21/11 Read at your own risk: Diverse Voices
The best writing helps us to understand lives completely different from our own. But should readers take more responsibility to explore diverse voices?
Novelists Sanjida Kay and Tanya Atapattu will discuss the diverse voices that feature in their writing and readers' responsibility to explore such voices.
We'll ask whether they feel a responsibility to speak for communities greatly under-represented in English literature. And we'll question if the success of writers like Chimamanda Ngozi Adichie, Colson Whitehead and Zadie Smith can open doors, both for new writers and public discourse.
Day: Thursday 21st November
Venue: Max Minerva's, 39 North View, BS6 7PY
Tickets: £3 (redeemable on purchase of a book)
About the authors
Sanjida Kay is a writer, broadcaster with a PhD on Chimpanzees and 11 published - both fiction and non-fiction. She’s won awards for romantic fiction, crime fiction, and science and wildlife writing. Her latest book, One Year Later, is a thriller about the family secrets that just won’t stay buried.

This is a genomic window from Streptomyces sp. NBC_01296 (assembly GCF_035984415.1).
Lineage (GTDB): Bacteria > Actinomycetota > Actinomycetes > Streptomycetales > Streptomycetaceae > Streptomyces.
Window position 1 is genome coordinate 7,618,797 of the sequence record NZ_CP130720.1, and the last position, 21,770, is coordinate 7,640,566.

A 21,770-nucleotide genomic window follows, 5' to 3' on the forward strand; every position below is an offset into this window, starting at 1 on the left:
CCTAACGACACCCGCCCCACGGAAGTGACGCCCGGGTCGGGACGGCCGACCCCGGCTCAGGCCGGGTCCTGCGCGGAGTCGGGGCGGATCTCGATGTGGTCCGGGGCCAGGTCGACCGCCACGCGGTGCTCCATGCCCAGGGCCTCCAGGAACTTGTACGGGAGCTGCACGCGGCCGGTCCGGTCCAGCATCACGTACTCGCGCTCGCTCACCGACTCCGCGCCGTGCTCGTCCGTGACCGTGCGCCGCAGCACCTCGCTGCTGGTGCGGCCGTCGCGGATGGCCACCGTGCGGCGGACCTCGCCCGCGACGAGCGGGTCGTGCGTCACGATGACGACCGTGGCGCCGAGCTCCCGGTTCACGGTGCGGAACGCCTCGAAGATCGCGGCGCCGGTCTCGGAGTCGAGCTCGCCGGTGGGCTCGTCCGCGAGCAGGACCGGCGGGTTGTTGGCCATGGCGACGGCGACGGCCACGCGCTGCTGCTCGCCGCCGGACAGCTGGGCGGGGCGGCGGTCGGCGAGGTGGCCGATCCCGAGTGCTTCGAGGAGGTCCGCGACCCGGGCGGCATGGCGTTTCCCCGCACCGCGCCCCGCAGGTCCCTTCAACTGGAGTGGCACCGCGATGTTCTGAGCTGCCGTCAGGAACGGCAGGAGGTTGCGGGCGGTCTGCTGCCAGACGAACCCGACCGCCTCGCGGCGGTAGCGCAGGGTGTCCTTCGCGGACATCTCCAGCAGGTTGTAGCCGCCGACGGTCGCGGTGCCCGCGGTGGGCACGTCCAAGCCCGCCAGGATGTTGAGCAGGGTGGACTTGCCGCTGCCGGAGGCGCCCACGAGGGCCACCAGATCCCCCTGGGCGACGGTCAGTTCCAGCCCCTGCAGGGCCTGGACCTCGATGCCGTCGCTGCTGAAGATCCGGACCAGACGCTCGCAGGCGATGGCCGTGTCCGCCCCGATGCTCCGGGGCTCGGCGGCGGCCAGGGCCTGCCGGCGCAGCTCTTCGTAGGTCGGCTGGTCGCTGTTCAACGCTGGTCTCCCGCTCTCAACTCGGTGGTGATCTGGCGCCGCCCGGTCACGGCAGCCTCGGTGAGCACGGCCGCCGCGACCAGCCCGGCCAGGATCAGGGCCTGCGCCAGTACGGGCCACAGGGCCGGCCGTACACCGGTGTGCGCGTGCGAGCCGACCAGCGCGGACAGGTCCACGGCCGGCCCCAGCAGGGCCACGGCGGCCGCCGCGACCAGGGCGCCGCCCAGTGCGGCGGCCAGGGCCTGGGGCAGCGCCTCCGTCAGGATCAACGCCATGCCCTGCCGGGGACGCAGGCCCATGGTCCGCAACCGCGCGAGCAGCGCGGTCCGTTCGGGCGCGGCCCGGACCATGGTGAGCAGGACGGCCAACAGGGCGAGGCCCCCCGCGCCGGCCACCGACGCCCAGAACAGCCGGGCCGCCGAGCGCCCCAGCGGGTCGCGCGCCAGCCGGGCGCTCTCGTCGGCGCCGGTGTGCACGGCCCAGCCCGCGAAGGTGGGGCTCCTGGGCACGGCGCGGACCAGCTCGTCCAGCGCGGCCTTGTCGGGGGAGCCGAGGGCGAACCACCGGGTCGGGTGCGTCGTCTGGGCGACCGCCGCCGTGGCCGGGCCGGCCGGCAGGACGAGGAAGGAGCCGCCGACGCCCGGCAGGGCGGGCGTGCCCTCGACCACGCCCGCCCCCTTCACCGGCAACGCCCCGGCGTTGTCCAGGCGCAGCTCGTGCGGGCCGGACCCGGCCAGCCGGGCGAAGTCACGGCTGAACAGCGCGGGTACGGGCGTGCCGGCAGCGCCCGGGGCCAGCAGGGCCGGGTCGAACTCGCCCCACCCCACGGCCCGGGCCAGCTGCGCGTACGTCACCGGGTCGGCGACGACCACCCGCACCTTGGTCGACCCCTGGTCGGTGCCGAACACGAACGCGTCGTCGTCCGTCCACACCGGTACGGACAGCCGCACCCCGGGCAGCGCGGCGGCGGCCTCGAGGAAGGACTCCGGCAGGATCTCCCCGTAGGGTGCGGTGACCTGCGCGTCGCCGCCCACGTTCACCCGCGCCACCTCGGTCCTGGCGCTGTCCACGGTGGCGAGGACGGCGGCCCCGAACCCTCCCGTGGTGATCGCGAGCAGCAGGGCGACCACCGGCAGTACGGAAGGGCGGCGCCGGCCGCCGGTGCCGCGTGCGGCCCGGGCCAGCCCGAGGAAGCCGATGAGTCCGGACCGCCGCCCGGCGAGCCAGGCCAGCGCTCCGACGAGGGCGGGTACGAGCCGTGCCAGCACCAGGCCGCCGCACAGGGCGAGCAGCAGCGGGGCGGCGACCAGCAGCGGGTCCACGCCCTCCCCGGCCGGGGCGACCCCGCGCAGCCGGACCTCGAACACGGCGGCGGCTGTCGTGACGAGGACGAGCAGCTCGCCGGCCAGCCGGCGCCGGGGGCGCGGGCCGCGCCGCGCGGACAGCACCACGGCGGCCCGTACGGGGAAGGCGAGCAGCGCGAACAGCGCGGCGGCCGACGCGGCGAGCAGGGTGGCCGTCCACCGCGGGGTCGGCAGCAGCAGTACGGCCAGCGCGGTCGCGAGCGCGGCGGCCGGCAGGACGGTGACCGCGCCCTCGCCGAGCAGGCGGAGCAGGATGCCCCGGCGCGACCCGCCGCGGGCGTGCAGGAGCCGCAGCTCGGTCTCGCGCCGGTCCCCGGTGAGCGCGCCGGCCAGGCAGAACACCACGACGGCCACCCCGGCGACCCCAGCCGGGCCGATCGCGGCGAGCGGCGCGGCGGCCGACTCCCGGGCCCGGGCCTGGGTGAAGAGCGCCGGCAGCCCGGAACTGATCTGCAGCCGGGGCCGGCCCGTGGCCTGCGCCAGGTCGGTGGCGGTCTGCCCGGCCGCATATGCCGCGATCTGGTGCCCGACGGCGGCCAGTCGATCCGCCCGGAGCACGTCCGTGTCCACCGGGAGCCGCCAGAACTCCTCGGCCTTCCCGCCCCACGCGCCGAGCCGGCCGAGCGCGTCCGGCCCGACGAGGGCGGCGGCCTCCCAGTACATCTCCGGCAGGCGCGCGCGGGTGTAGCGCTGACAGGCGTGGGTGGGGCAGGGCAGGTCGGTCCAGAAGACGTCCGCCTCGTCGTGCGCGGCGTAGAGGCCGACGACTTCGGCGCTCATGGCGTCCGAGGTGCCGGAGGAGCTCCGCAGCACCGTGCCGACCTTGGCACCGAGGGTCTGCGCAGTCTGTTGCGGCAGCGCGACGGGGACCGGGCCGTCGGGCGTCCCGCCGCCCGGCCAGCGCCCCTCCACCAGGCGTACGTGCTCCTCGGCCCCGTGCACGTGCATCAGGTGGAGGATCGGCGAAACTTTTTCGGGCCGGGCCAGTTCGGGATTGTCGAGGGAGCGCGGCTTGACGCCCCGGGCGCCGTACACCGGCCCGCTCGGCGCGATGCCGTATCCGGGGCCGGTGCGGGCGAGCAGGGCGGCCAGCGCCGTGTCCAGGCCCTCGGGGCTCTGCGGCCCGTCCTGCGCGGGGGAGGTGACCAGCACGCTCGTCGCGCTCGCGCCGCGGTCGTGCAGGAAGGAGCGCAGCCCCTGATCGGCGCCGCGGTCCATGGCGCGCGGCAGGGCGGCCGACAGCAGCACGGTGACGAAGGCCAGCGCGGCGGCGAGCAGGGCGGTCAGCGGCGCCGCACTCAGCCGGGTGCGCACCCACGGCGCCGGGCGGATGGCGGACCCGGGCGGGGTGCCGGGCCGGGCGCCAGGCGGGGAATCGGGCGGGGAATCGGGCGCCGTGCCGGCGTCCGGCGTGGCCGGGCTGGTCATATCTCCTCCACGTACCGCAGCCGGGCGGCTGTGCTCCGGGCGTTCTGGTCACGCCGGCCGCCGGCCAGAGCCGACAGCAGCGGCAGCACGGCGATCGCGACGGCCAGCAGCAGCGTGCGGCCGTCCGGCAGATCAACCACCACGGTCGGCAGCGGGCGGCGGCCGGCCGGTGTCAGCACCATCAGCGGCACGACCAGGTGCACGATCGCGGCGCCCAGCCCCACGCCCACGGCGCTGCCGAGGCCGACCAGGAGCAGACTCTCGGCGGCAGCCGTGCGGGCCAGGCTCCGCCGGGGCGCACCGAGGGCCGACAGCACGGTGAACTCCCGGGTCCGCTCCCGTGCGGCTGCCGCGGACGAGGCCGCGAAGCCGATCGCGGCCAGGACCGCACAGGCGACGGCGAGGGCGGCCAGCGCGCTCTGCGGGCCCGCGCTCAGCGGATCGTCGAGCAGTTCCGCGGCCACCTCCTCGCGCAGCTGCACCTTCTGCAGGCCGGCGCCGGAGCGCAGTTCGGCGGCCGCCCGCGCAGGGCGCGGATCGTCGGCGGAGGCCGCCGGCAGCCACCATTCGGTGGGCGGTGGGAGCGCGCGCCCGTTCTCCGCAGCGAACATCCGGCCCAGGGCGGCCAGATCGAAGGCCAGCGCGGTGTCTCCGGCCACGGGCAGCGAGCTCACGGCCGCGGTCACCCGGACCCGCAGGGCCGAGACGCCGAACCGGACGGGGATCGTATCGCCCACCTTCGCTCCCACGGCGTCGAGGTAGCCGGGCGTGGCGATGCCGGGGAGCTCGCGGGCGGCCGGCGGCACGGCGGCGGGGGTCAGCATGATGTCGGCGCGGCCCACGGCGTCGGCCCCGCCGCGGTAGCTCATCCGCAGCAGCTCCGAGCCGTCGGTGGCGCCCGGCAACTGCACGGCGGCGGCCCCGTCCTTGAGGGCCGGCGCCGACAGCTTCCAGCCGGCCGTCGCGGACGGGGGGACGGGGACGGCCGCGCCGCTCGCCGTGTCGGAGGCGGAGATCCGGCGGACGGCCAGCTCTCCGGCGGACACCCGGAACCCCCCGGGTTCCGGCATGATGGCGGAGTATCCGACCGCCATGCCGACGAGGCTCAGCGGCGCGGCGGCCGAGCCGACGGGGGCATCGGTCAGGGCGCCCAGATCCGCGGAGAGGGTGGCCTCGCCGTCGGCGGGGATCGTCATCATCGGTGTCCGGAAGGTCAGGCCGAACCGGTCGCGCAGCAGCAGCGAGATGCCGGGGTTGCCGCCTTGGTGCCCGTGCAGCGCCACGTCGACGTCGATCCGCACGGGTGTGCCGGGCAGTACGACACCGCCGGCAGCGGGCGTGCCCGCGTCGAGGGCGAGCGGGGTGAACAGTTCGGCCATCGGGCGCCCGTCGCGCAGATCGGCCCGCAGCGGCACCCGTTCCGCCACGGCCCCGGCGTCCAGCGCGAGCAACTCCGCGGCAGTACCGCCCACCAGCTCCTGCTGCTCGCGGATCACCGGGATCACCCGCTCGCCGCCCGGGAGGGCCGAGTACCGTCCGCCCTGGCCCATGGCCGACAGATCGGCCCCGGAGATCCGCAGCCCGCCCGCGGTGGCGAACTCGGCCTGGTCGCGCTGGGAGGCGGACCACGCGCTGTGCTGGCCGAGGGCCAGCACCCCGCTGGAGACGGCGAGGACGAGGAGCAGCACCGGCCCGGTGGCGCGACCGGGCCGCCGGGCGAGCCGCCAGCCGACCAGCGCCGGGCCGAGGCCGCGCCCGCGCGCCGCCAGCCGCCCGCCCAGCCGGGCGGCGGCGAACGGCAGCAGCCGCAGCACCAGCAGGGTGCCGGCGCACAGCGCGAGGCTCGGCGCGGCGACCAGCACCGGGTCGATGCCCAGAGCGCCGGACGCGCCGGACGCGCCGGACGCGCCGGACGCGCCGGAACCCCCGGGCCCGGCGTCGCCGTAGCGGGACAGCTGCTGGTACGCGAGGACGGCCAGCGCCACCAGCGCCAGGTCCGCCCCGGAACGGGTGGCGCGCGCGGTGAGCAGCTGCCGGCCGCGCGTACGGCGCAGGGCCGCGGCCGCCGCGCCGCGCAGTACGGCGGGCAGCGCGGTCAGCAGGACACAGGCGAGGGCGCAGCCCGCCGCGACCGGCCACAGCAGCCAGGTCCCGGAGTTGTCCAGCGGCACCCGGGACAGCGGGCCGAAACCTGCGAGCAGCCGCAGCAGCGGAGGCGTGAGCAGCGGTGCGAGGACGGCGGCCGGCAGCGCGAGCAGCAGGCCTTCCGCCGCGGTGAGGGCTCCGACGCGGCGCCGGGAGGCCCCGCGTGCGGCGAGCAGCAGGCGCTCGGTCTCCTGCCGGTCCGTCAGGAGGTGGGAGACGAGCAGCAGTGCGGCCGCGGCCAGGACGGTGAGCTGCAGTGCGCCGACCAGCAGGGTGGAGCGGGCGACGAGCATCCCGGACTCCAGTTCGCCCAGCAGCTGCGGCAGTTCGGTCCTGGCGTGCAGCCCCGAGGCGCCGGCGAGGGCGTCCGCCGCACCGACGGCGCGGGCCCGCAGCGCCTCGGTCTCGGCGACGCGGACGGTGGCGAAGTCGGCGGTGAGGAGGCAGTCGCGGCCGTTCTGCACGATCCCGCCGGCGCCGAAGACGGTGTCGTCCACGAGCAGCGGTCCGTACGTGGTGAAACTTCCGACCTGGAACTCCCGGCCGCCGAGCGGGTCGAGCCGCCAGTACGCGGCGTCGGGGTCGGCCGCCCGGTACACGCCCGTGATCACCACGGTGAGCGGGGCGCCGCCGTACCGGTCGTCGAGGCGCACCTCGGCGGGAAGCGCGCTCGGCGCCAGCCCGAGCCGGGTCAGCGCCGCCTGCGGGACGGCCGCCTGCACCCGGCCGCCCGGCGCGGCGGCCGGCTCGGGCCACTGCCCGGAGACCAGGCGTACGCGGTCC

Tanya Atapattu is a writer and a doctor. Having worked in general medicine, Tanya now specialises in psychiatry, yet still finds time to be nominated for the Mslexia Novel Competition and Bath Novel Award. Set in Bristol and Sri Lanka, Tanya’s debut novel, Things my mother told me, is a warm, moving and funny story about love, loss, family, cultural divides and the voices we hear in our heads.